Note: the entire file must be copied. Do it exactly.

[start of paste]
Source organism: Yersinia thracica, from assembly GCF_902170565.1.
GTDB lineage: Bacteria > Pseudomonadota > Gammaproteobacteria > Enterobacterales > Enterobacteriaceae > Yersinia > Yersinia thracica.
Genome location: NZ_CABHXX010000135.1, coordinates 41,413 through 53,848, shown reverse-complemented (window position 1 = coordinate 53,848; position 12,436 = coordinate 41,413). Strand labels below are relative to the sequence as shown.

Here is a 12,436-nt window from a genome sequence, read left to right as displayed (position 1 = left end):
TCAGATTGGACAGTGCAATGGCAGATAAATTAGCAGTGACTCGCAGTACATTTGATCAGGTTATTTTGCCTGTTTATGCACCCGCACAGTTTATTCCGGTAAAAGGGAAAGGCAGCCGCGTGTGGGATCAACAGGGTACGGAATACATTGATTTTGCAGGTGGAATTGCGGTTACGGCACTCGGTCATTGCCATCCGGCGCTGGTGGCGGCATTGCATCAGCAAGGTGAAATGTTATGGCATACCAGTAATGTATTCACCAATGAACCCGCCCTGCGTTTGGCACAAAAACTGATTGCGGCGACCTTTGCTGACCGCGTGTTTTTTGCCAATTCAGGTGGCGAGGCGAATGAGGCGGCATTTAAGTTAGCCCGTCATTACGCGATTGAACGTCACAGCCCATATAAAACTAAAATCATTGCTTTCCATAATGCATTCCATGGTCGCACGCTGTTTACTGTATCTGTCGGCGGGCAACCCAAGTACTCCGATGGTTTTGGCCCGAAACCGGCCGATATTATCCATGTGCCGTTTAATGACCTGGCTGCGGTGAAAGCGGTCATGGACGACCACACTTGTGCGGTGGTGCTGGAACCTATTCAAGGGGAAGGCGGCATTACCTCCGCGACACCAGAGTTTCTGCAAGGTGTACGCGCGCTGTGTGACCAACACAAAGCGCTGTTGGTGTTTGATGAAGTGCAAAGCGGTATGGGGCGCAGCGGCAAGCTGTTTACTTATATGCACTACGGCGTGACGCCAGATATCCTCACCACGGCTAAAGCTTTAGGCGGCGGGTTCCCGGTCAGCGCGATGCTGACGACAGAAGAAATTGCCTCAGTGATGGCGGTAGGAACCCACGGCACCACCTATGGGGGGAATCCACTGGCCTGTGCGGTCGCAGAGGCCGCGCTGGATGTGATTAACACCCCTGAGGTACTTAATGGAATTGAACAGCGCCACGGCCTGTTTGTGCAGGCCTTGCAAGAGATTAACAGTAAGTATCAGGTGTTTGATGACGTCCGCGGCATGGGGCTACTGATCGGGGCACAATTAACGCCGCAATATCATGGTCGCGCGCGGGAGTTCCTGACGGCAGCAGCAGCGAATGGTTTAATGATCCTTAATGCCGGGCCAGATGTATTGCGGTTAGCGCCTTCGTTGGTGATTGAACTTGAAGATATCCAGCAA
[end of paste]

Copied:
Source organism: Yersinia thracica, from assembly GCF_902170565.1.
GTDB lineage: Bacteria > Pseudomonadota > Gammaproteobacteria > Enterobacterales > Enterobacteriaceae > Yersinia > Yersinia thracica.
Genome location: NZ_CABHXX010000135.1, coordinates 41,413 through 53,848, shown reverse-complemented (window position 1 = coordinate 53,848; position 12,436 = coordinate 41,413). Strand labels below are relative to the sequence as shown.

Here is a 12,436-nt window from a genome sequence, read left to right as displayed (position 1 = left end):
TCAGATTGGACAGTGCAATGGCAGATAAATTAGCAGTGACTCGCAGTACATTTGATCAGGTTATTTTGCCTGTTTATGCACCCGCACAGTTTATTCCGGTAAAAGGGAAAGGCAGCCGCGTGTGGGATCAACAGGGTACGGAATACATTGATTTTGCAGGTGGAATTGCGGTTACGGCACTCGGTCATTGCCATCCGGCGCTGGTGGCGGCATTGCATCAGCAAGGTGAAATGTTATGGCATACCAGTAATGTATTCACCAATGAACCCGCCCTGCGTTTGGCACAAAAACTGATTGCGGCGACCTTTGCTGACCGCGTGTTTTTTGCCAATTCAGGTGGCGAGGCGAATGAGGCGGCATTTAAGTTAGCCCGTCATTACGCGATTGAACGTCACAGCCCATATAAAACTAAAATCATTGCTTTCCATAATGCATTCCATGGTCGCACGCTGTTTACTGTATCTGTCGGCGGGCAACCCAAGTACTCCGATGGTTTTGGCCCGAAACCGGCCGATATTATCCATGTGCCGTTTAATGACCTGGCTGCGGTGAAAGCGGTCATGGACGACCACACTTGTGCGGTGGTGCTGGAACCTATTCAAGGGGAAGGCGGCATTACCTCCGCGACACCAGAGTTTCTGCAAGGTGTACGCGCGCTGTGTGACCAACACAAAGCGCTGTTGGTGTTTGATGAAGTGCAAAGCGGTATGGGGCGCAGCGGCAAGCTGTTTACTTATATGCACTACGGCGTGACGCCAGATATCCTCACCACGGCTAAAGCTTTAGGCGGCGGGTTCCCGGTCAGCGCGATGCTGACGACAGAAGAAATTGCCTCAGTGATGGCGGTAGGAACCCACGGCACCACCTATGGGGGGAATCCACTGGCCTGTGCGGTCGCAGAGGCCGCGCTGGATGTGATTAACACCCCTGAGGTACTTAATGGAATTGAACAGCGCCACGGCCTGTTTGTGCAGGCCTTGCAAGAGATTAACAGTAAGTATCAGGTGTTTGATGACGTCCGCGGCATGGGGCTACTGATCGGGGCACAATTAACGCCGCAATATCATGGTCGCGCGCGGGAGTTCCTGACGGCAGCAGCAGCGAATGGTTTAATGATCCTTAATGCCGGGCCAGATGTATTGCGGTTAGCGCCTTCGTTGGTGATTGAACTTGAAGATATCCAGCAA